Every Leaf Tells A Story

Leaves fall in their thousands,
possibly their millions;
a landscape lit from below
like golden snow.

And as I stand and gaze, slowly
breathing golden air,
enter (stage left), a man
with dog.

‘Autumn leaves!’ he says
and ‘wonderful’ I reply,
watching the dog
nose down, pulling at the leash.

‘Ah, wonderful, except’ –
(and here he smiles)
‘he has to sniff

It’s been a while since I posted here and it feels good to be back. I’ve been drawing and writing and posting on my other blog but I’ve slipped out of the habit of slowing down and being more reflective, so I hope to put this right.

It’s not that I haven’t been noticing things – but more perhaps that I haven’t been giving them enough space. And having a place to put thoughts like this is like having a quiet garden set aside, to sit in and not to think, and just to let things grow. It’s a good season for change.

I Am That Horse

Watercolour drawing; close-up of a horse's eye

From time to time I think about the title of this blog. Ever wondered why it’s called Invisible Horse? I thought I knew, and I’ve talked about it before, even if sometimes I was explaining it to myself in the way I have to when something does make absolute sense but I’m not quite sure why.

One explanation is that horses have always run deep through my life as a constant thread, as far as I know from the day I was born because I don’t remember a time when this wasn’t so, even though there were no visible horses or ponies in my life until about the age of six when I finally started to ride and spend time with ponies (from which time on I thought of little else until the age of about sixteen). But even then this thread was never broken. They’re always there, the feel and the smell and the sense of them, and I only have to catch sight of a real live horse and I sort of melt and everything else drops away.

Thankfully I know there are other people like me, and this isn’t a kind of madness (although on the other hand perhaps it is). Some of them explain all this much better than I can – like Anna Blake, in her blog Relaxed and Forward – she knows how this feels, and how it always has…. ‘Maybe a better question is what is it about horses that hook us so deeply? I’m not being rhetorical; since the beginning of time, when horses first started trying to domesticate us, we’ve painted them on cave walls, burst into tears watching them run, and for some of us, took the blame when we fell short.’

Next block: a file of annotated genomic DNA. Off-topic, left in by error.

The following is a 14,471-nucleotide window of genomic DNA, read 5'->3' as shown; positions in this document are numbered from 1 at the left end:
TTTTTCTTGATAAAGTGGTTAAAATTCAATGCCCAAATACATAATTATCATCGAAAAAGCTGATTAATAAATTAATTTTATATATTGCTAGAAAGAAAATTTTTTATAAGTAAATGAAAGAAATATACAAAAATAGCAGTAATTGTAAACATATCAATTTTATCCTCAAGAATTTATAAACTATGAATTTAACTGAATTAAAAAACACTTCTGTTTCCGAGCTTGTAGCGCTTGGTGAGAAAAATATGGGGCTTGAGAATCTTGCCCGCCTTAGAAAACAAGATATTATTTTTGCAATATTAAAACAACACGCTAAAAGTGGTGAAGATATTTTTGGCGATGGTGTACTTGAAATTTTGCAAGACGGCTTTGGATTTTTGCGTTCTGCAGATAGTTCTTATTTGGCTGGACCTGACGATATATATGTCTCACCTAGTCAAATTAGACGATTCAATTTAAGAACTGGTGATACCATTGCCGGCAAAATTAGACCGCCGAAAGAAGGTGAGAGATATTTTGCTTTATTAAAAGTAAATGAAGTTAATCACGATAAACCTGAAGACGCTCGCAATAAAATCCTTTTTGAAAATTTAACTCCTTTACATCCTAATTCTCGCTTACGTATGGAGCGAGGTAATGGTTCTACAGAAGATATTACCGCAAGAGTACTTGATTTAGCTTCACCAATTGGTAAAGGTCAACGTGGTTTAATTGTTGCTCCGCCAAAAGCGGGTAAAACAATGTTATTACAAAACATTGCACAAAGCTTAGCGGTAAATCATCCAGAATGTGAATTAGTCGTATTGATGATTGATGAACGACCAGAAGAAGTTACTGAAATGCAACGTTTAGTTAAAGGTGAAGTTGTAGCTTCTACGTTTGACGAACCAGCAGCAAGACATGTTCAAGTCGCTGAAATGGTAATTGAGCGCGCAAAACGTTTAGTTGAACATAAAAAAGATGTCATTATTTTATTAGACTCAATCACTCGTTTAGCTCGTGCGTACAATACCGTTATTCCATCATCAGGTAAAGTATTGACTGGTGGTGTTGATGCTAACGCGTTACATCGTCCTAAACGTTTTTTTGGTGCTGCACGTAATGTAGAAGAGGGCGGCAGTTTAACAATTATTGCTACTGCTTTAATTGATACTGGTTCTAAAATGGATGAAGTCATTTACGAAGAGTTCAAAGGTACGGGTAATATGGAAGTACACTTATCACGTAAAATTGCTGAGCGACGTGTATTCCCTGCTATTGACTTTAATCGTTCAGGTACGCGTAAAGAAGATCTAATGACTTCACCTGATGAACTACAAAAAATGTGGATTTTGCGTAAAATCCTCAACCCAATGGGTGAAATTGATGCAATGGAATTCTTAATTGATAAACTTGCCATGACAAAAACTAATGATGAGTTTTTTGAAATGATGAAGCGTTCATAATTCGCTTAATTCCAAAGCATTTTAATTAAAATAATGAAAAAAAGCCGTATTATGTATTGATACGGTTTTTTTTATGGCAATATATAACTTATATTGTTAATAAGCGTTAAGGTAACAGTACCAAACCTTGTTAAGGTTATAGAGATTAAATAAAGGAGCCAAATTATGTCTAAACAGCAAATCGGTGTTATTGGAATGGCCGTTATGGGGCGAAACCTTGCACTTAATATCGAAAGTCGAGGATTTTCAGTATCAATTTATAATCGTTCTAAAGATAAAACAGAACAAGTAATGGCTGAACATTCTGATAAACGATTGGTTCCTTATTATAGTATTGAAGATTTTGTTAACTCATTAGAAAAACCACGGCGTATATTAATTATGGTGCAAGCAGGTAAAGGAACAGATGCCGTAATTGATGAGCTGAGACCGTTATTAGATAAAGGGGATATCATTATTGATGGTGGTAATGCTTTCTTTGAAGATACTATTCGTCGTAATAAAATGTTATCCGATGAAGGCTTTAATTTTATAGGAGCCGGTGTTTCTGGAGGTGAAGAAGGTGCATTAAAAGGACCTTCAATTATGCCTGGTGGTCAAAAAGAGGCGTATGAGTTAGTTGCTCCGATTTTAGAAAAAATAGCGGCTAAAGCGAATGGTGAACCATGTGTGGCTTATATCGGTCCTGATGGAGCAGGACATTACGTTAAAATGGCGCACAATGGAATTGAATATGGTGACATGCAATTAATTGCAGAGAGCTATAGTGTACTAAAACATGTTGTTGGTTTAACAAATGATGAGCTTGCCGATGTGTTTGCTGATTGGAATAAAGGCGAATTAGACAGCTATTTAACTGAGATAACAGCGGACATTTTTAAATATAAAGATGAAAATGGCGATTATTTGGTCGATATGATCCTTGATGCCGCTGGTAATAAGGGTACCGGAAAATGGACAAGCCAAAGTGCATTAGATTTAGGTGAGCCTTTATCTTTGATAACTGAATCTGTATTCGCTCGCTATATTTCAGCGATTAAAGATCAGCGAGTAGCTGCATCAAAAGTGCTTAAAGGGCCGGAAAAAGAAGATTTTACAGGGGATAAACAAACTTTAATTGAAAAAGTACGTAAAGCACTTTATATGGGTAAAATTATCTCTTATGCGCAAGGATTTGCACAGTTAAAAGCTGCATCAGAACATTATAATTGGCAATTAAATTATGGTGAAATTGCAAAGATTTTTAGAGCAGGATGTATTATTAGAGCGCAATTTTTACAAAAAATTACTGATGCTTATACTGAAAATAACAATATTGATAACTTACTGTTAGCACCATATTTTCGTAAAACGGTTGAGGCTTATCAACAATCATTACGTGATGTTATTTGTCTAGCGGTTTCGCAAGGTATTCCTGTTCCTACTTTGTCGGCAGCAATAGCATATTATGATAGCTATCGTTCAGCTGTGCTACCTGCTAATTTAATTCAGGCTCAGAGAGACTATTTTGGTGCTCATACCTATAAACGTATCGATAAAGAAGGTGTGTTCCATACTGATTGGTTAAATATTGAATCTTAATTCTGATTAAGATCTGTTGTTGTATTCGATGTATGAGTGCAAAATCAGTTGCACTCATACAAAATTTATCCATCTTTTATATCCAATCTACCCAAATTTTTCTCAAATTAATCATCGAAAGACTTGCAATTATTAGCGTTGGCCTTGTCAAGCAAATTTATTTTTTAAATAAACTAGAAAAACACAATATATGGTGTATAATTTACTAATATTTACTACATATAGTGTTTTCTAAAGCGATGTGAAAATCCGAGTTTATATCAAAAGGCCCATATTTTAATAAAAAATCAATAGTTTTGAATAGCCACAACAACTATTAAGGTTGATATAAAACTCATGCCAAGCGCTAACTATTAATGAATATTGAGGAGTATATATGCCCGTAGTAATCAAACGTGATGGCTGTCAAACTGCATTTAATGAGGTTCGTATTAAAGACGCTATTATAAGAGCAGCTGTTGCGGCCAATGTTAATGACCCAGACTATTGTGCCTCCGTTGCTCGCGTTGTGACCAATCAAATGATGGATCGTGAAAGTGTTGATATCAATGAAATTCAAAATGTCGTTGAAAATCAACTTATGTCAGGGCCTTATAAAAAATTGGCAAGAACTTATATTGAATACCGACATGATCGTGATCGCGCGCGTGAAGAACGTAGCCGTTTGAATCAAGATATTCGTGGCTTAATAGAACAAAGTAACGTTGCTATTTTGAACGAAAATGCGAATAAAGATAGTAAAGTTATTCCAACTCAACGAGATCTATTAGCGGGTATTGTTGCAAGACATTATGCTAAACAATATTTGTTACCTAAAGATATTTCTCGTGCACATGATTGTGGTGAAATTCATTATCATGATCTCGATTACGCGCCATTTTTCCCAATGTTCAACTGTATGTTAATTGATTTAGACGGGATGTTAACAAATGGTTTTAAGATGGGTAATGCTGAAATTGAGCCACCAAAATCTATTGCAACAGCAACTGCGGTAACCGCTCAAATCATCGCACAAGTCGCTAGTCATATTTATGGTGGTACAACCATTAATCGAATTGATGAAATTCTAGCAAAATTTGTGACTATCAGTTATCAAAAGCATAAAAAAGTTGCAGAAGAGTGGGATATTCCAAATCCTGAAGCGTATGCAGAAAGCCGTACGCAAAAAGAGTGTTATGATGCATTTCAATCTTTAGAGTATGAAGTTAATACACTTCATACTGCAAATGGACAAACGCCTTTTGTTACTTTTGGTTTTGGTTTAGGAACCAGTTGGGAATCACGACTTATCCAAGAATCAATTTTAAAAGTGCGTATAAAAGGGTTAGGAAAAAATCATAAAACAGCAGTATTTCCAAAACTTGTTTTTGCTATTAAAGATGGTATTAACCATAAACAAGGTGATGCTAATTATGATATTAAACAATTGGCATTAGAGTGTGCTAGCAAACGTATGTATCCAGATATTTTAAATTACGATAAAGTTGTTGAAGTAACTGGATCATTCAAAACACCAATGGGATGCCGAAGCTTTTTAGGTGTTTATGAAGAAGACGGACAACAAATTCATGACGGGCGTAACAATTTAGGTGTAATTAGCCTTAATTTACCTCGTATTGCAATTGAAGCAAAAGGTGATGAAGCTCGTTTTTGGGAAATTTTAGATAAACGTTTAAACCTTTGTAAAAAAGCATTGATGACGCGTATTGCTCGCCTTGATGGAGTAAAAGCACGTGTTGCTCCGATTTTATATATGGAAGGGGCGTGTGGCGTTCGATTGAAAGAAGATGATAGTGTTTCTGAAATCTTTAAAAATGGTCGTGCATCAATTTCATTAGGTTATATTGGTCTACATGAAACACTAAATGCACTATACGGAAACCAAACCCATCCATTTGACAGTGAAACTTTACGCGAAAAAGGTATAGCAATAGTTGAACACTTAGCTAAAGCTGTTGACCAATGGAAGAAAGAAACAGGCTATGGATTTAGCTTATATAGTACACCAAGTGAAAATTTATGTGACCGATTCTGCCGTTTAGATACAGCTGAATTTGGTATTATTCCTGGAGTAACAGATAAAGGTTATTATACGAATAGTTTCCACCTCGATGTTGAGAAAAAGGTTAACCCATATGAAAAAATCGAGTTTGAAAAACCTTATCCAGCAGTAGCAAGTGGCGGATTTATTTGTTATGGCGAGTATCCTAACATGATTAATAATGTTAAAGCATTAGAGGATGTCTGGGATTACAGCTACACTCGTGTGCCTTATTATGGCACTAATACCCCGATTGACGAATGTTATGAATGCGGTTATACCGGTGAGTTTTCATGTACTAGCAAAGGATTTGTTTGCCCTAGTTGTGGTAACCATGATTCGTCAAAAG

But not too long ago I stumbled upon Andrea Datz’s blog Integrative Horsemanship,and now I know exactly why this title of mine has always been so right. The Invisible Horse is me.

Watercolour drawing of trotting horse

Earlier this year I wrote a series of posts called Letters To Myself, trying to be more self-sensitive, aware and compassionate, trying to plant signposts that were supposed to say, stop! Look! Here’s the way, and actually you know it……! But I’m not too good at these conversations, or rather I don’t listen or take the advice. I carry on in the wrong direction. When I notice (for the twentieth time in an hour, often) that my jaw is tight, my shoulders are hunched, my stomach’s in a knot, I’m liable to snap irritably and tell myself oh, for goodness sake, get a grip, stop doing this! And it’s not effective. It’s not even polite. It’s certainly not respectful. And the thing is, what I now realise is that although it seems I don’t know how to behave towards myself, I do know a bit about how to behave with a horse.

It’s been a long time since I worked with horses but it’s there, inside, as clearly as if it were yesterday – all the sensations intact – and the feeling is strong. I need to talk with myself as I’d talk to a horse.

Andrea speaks horse. She’s learned to slow down, to pay attention, to wait and to observe. She’s learned to let horses be horses, to speak in their own way through body language and resonance, teaching her to understand what they’re saying. And how she accomplished this is important – because as she describes it was largely by paying close attention to herself – to her own emotions, her nervous system, her reactions and responses – all the things humans ignore and repress.

The language of horse is subtle and easily missed or overlooked. So is the equally expressive body-language of humans (something else we don’t pay enough attention to). The language of my inner horse – my Invisible Horse – is subtle too, but easy enough to understand when I give it the chance and let it speak, and the best thing is that I immediately want to take up the conversation because I recognise it, and I’m happy to listen and respond.

There’s an African greeting, Sawubona, that means ‘I see you’. The response, Ngikhona means ‘I am here’. The sense in this Zulu greeting is that in a way, until you saw me, I didn’t exist. *

Sawubona, Invisible Horse. Ngikhona.

Notes on the sources:

Thanks to Bridget Edwards for the definition of Sawubona and Ngikhona.

I sketched both these watercolours using photos from Andrea Datz’s blog as a source. They were both painted directly in watercolour with no initial drawing in pencil or pen, partly as an exercise in Marc Taro Holmes’ current #30x30DirectWatercolor2018 challenge for the month of June. But there was another reason for me to paint like this, which I only understood while doing it, and that was to work more instinctively and responsively than I would if I’d drawn first and then painted. Another kind of communication, I suppose. I know enough about horses to see all the errors I’ve made in the drawing, but I’ll let that go. The painting was what mattered.